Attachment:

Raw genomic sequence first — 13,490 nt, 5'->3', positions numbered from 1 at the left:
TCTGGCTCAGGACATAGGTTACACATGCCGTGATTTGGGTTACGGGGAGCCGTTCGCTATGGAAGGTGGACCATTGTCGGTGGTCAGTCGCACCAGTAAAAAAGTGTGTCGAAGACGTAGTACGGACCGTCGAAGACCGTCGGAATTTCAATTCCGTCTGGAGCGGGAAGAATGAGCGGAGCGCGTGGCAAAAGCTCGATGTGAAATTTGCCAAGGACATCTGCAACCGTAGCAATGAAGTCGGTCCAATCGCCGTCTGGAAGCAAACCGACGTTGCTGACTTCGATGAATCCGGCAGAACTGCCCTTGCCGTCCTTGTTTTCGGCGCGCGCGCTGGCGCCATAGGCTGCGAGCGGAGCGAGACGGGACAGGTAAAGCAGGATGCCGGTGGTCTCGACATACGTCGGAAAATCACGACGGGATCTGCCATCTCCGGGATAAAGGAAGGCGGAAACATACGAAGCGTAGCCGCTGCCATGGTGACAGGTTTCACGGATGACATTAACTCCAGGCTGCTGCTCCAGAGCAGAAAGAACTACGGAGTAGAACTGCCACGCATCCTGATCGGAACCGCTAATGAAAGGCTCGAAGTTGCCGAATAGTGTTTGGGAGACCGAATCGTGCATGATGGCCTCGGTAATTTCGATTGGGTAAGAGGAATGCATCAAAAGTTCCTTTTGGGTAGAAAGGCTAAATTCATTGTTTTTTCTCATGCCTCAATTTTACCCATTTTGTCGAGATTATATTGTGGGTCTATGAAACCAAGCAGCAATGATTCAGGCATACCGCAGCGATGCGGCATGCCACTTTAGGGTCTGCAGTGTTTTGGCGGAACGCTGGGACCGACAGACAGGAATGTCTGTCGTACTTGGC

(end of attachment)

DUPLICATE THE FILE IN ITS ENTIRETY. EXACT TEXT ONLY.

Raw genomic sequence first — 13,490 nt, 5'->3', positions numbered from 1 at the left:
TCTGGCTCAGGACATAGGTTACACATGCCGTGATTTGGGTTACGGGGAGCCGTTCGCTATGGAAGGTGGACCATTGTCGGTGGTCAGTCGCACCAGTAAAAAAGTGTGTCGAAGACGTAGTACGGACCGTCGAAGACCGTCGGAATTTCAATTCCGTCTGGAGCGGGAAGAATGAGCGGAGCGCGTGGCAAAAGCTCGATGTGAAATTTGCCAAGGACATCTGCAACCGTAGCAATGAAGTCGGTCCAATCGCCGTCTGGAAGCAAACCGACGTTGCTGACTTCGATGAATCCGGCAGAACTGCCCTTGCCGTCCTTGTTTTCGGCGCGCGCGCTGGCGCCATAGGCTGCGAGCGGAGCGAGACGGGACAGGTAAAGCAGGATGCCGGTGGTCTCGACATACGTCGGAAAATCACGACGGGATCTGCCATCTCCGGGATAAAGGAAGGCGGAAACATACGAAGCGTAGCCGCTGCCATGGTGACAGGTTTCACGGATGACATTAACTCCAGGCTGCTGCTCCAGAGCAGAAAGAACTACGGAGTAGAACTGCCACGCATCCTGATCGGAACCGCTAATGAAAGGCTCGAAGTTGCCGAATAGTGTTTGGGAGACCGAATCGTGCATGATGGCCTCGGTAATTTCGATTGGGTAAGAGGAATGCATCAAAAGTTCCTTTTGGGTAGAAAGGCTAAATTCATTGTTTTTTCTCATGCCTCAATTTTACCCATTTTGTCGAGATTATATTGTGGGTCTATGAAACCAAGCAGCAATGATTCAGGCATACCGCAGCGATGCGGCATGCCACTTTAGGGTCTGCAGTGTTTTGGCGGAACGCTGGGACCGACAGACAGGAATGTCTGTCGTACTTGGC